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Sep 12, 2008

Ariad to Take Over 80%-Owned Subsidiary

  • Ariad Pharmaceuticals is buying the 20% of Ariad Gene Therapeutics (AGTI) that it doesn’t already own for an equity value of just over $6 million. “Upon the consummation of this merger, Ariad is poised to realize all of the potential future economic benefit from deforolimus and other assets previously owned by AGTI,” notes Sandford D. Smith, vice chairman of the Ariad board.

    Deforolimus is being developed with Merk & Co. as an anticancer agent. The firms inked an agreement covering this compound in July 2007. At the time, Ariad received $75 million and expects another $30 million in milestones or so by the end of this year, according to Maria Cantor, vp of corporate communications and investor relations.

    The milestone fees include $15 million, which the company received at the start of a Phase II trial in breast cancer, $2.5 million for patient enrollment in the Phase II endometrial cancer study, and $12.5 million for the beginning of a Phase II program in prostate cancer. The most advanced program is in Phase III for sarcomas. Cantor says that data is expected by the end of next year.

    Under the terms of the merger agreement, each outstanding share of AGTI common stock owned by AGTI's minority stockholders will be converted into the right to receive two shares of Ariad’s common stock. A total of 2,252,128 shares of common stock will be issued, representing approximately 3.1% of the outstanding common stock.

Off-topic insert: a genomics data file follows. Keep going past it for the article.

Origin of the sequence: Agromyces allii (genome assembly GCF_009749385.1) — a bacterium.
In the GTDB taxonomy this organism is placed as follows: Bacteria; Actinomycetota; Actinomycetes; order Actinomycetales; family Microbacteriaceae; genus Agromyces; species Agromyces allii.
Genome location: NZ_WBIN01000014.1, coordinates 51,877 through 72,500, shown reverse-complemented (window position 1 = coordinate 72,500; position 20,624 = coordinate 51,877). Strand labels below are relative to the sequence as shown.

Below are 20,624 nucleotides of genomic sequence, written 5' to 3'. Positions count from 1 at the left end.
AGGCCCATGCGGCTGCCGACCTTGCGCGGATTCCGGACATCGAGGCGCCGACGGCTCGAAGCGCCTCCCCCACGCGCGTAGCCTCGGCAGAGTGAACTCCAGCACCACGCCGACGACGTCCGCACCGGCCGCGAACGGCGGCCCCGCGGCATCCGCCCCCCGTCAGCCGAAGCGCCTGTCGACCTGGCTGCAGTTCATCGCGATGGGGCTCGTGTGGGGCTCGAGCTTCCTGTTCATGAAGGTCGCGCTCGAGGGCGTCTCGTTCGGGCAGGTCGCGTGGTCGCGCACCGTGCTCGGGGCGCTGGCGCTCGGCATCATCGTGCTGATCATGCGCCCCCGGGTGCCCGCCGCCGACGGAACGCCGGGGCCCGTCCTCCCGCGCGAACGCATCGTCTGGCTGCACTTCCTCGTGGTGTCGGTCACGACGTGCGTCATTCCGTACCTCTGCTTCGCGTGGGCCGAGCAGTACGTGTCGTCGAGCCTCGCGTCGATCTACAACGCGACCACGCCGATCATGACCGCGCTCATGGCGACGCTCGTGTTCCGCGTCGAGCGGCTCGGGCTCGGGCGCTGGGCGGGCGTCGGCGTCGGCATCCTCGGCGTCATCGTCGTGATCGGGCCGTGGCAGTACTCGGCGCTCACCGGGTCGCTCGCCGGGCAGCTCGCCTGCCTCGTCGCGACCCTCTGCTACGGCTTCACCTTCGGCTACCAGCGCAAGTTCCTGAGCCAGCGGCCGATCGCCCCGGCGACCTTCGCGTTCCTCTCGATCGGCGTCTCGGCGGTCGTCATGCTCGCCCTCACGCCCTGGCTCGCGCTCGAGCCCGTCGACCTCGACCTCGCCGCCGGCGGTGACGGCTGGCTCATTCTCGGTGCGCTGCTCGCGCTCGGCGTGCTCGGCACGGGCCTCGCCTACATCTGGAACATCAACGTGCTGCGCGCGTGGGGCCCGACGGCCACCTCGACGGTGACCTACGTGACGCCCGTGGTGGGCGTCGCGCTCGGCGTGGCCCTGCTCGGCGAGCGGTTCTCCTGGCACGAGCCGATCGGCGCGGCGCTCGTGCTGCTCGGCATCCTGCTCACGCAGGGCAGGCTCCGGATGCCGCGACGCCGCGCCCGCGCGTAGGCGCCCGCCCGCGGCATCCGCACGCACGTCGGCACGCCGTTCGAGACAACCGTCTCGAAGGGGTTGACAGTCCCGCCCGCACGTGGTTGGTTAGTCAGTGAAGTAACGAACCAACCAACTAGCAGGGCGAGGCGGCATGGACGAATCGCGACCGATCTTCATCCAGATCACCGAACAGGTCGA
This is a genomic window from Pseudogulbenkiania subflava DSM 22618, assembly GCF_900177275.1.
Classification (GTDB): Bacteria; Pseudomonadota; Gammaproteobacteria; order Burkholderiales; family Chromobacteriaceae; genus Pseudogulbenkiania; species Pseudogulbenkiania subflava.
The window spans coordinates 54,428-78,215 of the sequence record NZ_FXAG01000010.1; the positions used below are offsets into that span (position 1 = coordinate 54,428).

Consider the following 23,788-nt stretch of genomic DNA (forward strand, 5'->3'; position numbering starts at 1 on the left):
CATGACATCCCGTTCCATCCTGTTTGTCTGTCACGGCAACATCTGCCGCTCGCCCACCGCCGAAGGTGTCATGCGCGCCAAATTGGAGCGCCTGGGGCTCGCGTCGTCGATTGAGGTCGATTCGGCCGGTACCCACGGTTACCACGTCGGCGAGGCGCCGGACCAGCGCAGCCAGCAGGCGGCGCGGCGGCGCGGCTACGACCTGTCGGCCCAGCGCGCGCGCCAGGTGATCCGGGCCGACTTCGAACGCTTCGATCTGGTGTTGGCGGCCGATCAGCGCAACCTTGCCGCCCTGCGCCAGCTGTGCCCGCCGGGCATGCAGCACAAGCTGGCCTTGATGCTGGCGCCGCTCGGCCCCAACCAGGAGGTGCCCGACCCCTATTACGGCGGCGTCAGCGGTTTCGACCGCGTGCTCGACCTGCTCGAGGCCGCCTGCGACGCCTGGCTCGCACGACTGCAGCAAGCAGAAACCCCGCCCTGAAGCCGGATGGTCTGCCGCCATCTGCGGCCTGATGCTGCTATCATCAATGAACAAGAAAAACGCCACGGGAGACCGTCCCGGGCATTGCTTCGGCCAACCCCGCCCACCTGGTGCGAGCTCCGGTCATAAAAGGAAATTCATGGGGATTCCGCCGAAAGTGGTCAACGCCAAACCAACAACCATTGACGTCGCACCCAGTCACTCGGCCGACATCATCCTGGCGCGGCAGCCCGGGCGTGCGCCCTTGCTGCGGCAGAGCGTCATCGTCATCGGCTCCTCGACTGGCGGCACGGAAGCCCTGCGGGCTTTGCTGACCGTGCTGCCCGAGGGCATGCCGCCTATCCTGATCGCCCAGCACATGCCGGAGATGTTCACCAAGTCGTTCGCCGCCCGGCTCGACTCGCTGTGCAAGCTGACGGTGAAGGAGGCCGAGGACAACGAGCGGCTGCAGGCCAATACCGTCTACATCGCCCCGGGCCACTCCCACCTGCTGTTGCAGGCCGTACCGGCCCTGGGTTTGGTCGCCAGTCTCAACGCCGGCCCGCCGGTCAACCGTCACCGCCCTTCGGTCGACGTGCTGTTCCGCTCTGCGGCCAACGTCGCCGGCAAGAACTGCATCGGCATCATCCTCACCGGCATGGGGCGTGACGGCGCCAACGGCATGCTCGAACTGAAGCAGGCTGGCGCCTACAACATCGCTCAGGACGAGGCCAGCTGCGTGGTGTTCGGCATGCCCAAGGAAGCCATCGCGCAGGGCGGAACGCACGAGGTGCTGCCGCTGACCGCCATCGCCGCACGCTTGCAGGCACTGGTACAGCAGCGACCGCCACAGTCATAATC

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Scientifically Studying Ecstasy

MDMA (commonly known as the empathogen “ecstasy”) is classified as a Schedule 1 drug, which is reserved for compounds with no accepted medical use and a high abuse potential. Two researchers from Stanford, however, call for a rigorous scientific exploration of MDMA's effects to identify precisely how the drug works, the data from which could be used to develop therapeutic compounds.

Do you agree that ecstasy should be studied for its potential therapeutic benefits?

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